It wasn’t at all what I expected, this Toronto Symphony program of Beethoven, Brahms and Adams, to be taken on a Canadian tour this weekend (Ottawa Saturday and Montreal Sunday). Peter Oundjian did tell us that it’s unusual to program the Brahms 4th Symphony before the interval, with the big modern concerto after. That was a clear signal as to their sense of the true highlight of the concert.
If you get a chance to hear John Adams’ Scheherazade 2, especially live, I would encourage you to hear it. Here’s an excerpt from his program notes:
The impetus for the piece was an exhibition at the Institut du Monde Arabe in Paris detailing the history of the “Arabian Nights” and of Scheherazade and how this story has evolved over the centuries. The casual brutality toward women that lies at the base of many off these tales prodded me to think about the many images of women oppressed or abused or violated that we see today in the news on a daily basis.
The work was composed in 2014 specifically for Leila Josefowicz, who has collaborated with Adams before. As he says in the notes “I find Leila a perfect embodiment of that kind of empowered strength and energy that a modern Scheherazade would possess”. The work is subtitled “dramatic symphony for violin and orchestra”. Here’s a brief intro to the piece by the composer.
He mentions Romeo et Juliette by Berlioz, which is also a dramatic symphony, and that in his piece the violin is like the protagonist. Curiously he didn’t mention Harold in Italy, a work with several resemblances to Adams’ work, another composition where a single player –this time a viola rather than violin—is like a protagonist surrounded by the orchestra as though representing the milieu.
Like Harold –and also like Rimsky-Korsakov’s Scheherazade as well—it’s a four movement work:
1. Tale of the Wise Young Woman—Pursuit by the True Believers
2. A Long Desire (love scene)
3. Scheherazade and the Men with Beards
4. Escape, Flight, Sanctuary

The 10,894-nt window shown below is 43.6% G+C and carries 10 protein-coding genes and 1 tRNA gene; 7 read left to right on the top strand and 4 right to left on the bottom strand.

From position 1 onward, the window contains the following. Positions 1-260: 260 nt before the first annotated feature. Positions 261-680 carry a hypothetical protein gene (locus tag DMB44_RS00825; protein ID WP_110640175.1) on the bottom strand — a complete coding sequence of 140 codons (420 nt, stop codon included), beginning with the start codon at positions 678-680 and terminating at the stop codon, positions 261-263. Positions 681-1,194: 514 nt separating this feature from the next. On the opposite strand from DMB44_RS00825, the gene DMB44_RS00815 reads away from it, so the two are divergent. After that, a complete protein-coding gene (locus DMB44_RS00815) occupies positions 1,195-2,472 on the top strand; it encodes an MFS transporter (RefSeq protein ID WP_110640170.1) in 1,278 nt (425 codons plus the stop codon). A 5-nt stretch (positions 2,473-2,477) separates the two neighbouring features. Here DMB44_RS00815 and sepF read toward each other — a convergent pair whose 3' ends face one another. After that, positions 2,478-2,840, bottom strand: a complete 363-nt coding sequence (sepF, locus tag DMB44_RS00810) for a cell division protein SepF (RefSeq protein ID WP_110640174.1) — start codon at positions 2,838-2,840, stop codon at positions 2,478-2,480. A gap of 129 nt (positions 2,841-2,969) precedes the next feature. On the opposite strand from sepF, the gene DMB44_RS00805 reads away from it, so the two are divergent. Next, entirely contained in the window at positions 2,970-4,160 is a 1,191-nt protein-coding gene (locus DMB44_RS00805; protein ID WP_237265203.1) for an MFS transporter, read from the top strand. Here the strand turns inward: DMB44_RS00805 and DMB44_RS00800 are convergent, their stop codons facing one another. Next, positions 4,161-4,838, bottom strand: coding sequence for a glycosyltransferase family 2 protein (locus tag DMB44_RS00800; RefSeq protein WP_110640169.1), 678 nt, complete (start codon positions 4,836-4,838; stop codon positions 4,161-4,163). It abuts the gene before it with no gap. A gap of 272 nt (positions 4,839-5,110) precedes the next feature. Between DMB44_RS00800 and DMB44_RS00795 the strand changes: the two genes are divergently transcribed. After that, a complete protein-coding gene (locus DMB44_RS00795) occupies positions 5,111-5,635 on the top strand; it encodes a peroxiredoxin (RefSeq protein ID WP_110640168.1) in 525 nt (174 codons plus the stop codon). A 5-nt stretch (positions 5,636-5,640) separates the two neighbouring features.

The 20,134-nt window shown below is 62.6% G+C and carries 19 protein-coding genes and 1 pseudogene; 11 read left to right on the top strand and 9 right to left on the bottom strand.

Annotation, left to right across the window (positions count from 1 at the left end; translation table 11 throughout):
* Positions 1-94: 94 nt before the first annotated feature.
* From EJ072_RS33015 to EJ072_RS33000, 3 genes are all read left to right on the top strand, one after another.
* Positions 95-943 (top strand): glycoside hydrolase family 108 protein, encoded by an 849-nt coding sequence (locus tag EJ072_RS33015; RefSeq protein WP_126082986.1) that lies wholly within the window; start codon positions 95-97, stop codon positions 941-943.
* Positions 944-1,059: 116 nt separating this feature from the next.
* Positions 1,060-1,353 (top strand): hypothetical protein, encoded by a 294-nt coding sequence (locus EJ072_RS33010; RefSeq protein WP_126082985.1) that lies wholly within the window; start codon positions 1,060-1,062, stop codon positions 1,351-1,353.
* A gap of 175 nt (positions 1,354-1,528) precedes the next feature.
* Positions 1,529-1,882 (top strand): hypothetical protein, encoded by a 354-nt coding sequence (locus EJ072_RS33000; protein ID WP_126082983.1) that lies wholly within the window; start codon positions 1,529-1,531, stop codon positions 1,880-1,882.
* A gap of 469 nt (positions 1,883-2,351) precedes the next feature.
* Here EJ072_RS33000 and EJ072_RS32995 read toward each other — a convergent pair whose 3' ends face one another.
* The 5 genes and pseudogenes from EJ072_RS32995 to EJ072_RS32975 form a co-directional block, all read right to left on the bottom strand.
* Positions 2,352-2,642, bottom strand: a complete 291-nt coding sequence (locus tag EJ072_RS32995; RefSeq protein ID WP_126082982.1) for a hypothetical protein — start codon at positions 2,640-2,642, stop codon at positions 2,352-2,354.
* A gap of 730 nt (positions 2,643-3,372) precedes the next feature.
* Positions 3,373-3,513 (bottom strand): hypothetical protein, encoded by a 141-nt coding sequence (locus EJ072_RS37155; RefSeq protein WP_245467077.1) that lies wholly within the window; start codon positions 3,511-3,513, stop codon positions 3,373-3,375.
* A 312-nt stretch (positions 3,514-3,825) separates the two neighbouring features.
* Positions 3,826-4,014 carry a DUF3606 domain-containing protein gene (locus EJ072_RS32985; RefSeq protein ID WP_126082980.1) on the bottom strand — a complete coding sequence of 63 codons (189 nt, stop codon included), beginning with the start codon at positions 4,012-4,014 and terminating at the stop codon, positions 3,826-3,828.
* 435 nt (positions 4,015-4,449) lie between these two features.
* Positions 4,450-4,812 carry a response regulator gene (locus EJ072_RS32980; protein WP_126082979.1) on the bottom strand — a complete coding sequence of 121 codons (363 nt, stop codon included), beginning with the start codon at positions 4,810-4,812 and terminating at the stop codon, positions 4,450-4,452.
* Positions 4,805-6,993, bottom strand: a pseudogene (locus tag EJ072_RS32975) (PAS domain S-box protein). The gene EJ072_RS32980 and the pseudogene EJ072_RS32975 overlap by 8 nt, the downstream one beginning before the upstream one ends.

And Adams is worthy to be discussed in comparison with those two (Berlioz and Rimsky-Korsakov): arguably the two greatest orchestrators in the history of the orchestral medium.
Yes, you need to hear this work, even if it’s sometimes terrifying. Where Rimsky’s composition is a kind of anthology, mediated by the violin soloist who would be Scheherzade the story-teller, both Berlioz’s Harold and Adams’ latter-day Scheherazade seem to be walking through a pulsating world in each movement, sometimes at odds with or even threatened by that world. But Adams gives us a phenomenal range of timbres. When the violin is playing there are often fewer players engaged, often cut back to the celesta, the cimbalom and vibes, a sensual contrast to some of the threatening sounds arrayed against her (although as a Hungarian I was intrigued by the personal associations of some of Adams’ sounds, a very friendly sort of exotica given that one sometimes hears the cimbalom in Magyar restaurants). In addition, though, the full orchestra showed me several new sounds, even while staying mostly in the tonal realm. Josefowicz is sometimes required to play fast passages of short groups of notes, sometimes longer phrases and occasionally venturing into more lyrical music-making. There’s no mistaking the amorous atmosphere in the second movement. Adams is an atmospheric storyteller to stand alongside his heroine, sometimes immersing the violin in devastating walls of sound that make you fear for the life of the protagonist.
Oundjian’s comments (only offered after the interval as we were about to begin the Adams rather than in the first half) explained a lot that had me mystified up to that point. The thematic links he drew –between the oppression underlying Adams’ Scheherazade 2, in the Egmont Overture, as well as the darker side of the Brahms were crystal clear in the music-making. As this is the first performance of this programme, I hope Oundjian and the TSO can find more balance, because right now the two German works opening the concert, though played with great precision, are somewhat two dimensional in their lack of emotional depth. Brahms 4th does end with a powerful dark movement –the movement that worked best for me—but there is sensuality throughout all four movements, a warmer side that wasn’t really allowed to bloom, inner voices that could have been given more space to come out. As the TSO relax and enjoy themselves on this tour I am certain they’ll hit their stride.
This wonderful program will be repeated at Roy Thomson Hall Thursday May 5th, then taken to the National Arts Centre in Ottawa Saturday May 7th, and Montreal’s Maison Symphonique May 8th.